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An early Thanksgiving story about Aunt Vi, the 122-pound lady wrestler

Publicity photo shows Violet Franco — Aunt Vi to her family — from her days as a pro wrestler. She frequently arrived for a match dressed in harem attire. Here she is portraying the sultan’s favorite.
Publicity photo shows Violet Franco — Aunt Vi to her family — from her days as a pro wrestler. She frequently arrived for a match dressed in harem attire. Here she is portraying the sultan’s favorite. Courtesy of Dorothy Wilhelm

My Aunt Vi was a professional wrestler.

“Look — Look — Look,” her posters screamed, in big black letters over a shot of her curvy, diminutive figure. “Violet Franco — 122 lbs — fastest and strongest little lady in wrestling today.”

Today would have been the late 1940s and early ’50s. The picture shows my aunt lifting a 200-pound man on her abdomen. The posters don’t say why she’d want to do a thing like that. That was decades before the ladies of GLOW gave us a more contemporary TV look at the sport.

Vi frequently wrestled on the same bill as her four brothers. The Battling Francos got their start wrestling in carnivals and challenging the local champion, winner to get the princely sum of $25.

As her career advanced to TV, Aunt Vi included a collection of height-challenged men and billed her act as Snow White and the Seven Dwarfs. This did not seem odd to me. That was just Aunt Vi.

Even in those days before Facebook, Vi had groupies. Gentlemen were always falling in love with her and wanting to meet her — and marry her, hopefully as soon as possible to save the time and expense of dating. She had a loving heart and at one time was engaged to roughly a whole cadre of soldiers from Fort George Wright in Spokane.

“I always feel sorry for them and say ‘yes,’ ” she sighed, “but not sorry enough to marry them.”

No matter where they traveled, Aunt Vi and the Battling Francos would all get together around the family table for Thanksgiving. You could count on it. And there would be fights. You could count on that, too.

The Franco version of a traditional dinner was more likely to be Hunter’s Stew than turkey. Hunter’s Stew is made with super hot peppers, beef and pork and perhaps an unwary critter or two that gave it a really unusual flavor. Sooner or later someone would express the thought that if the pilgrims had been Italian or perhaps Chinese or from New Delhi, the food would be much better.

Sooner or later though, the conversation would turn to the Battling Francos, and the year Aunt Vi took on the Blonde Bomber from Bakersfield, California. It must have been a great match because somewhere in one of the boxes in the garage, I have Vi’s gold championship belt.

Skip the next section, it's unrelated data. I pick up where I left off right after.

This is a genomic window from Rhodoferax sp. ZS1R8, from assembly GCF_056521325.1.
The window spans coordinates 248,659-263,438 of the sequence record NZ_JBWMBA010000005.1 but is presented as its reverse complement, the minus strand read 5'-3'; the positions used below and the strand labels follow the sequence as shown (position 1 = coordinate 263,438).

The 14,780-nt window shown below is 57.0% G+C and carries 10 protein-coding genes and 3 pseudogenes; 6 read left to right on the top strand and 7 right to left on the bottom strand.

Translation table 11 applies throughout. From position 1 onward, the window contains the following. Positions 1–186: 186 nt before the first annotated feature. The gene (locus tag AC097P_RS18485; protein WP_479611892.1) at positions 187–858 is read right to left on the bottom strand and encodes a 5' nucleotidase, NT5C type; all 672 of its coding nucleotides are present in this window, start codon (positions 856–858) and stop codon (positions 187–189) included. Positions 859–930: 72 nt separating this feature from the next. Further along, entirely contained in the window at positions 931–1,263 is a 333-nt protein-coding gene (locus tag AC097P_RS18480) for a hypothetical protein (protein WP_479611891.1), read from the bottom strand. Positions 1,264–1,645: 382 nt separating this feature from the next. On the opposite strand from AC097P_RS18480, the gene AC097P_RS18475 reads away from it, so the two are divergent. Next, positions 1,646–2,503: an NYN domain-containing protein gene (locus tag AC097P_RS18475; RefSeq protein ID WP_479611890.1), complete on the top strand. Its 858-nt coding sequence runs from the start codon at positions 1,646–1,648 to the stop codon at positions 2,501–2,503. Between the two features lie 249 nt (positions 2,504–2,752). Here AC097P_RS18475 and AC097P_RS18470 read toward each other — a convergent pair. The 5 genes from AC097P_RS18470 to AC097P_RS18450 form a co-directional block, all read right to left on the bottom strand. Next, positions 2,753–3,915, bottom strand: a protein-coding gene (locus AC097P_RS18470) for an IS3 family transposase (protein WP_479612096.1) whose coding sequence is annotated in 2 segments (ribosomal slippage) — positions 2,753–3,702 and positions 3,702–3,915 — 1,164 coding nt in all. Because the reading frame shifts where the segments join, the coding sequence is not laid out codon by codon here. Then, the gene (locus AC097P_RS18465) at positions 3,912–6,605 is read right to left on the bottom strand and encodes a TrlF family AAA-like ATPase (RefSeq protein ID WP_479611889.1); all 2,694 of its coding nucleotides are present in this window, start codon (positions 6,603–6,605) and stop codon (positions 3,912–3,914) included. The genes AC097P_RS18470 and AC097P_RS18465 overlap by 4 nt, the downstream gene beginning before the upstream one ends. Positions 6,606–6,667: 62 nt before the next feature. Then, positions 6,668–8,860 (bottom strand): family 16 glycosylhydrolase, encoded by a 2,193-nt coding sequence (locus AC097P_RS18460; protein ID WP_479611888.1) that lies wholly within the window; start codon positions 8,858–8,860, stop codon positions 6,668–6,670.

Eventually, Violet Franco retired and taught square dancing on cruise ships.

Today’s descendents of the Battling Francos are spread around the world, but if we could get together around a virtual table, the descendants of those Italian carney folks would include career servicemen, health care professionals, educators, attorneys and a professional puppeteer, oh, and a newspaper columnist and author.

Around that virtual table, we’d tell all the precious family stories. How my grandfather, who was the oldest of 24 children came to the United States first and my grandma followed through Ellis Island with four of the children. They moved on to a cold water flat in Chicago.

One of the children died there and the family moved west to settle on ranch land in rural Oregon, three miles from Roseburg.

They built a house with a lot of personality, but somehow forgot to install outside stairs from the second floor. You could get out only by literally hurling yourself to the ground. That first step was a lulu.

There was no electricity and no indoor plumbing. No outdoor plumbing either, but Grandpa imported grapes and created a very nice winery in the cellar.

If we were all together around the table, Number One daughter is sure to recall with glee the year Thanksgiving was at her house, and her “baby” Great Dane (a mere 160 pounds) walked over to me, rested her head on the table and drooled a great puddle of Great Dane drool onto the tablecloth at my fingertips.

It was an unforgettable but messy gesture of love.

We’ve heard a lot talk lately about whether there’s a value to allowing people from other countries to live here. It’s important to remember that plenty of people were once as vehement about not letting Italians or Catholics into the country as they are about people from other countries now.

My son the Latin teacher commented recently, “I saw it pointed out that everyone in this country is the result of some combination of Indigenous people, slaves, refugees or immigrants. As long as we’re being thankful, it’s important to remember where we came from.”

You see, I never understood that we were immigrants. I just thought we’d come home.

Dorothy Wilhelm is a professional writer, humorist and speaker. Her podcast, “Swimming Upstream,” is available 24 hours a day at Her new book, “True Tales of Puget Sound,” will soon be available from The History Press. Contact her at PO Box 881, DuPont WA 98327, 1-800-548-9264.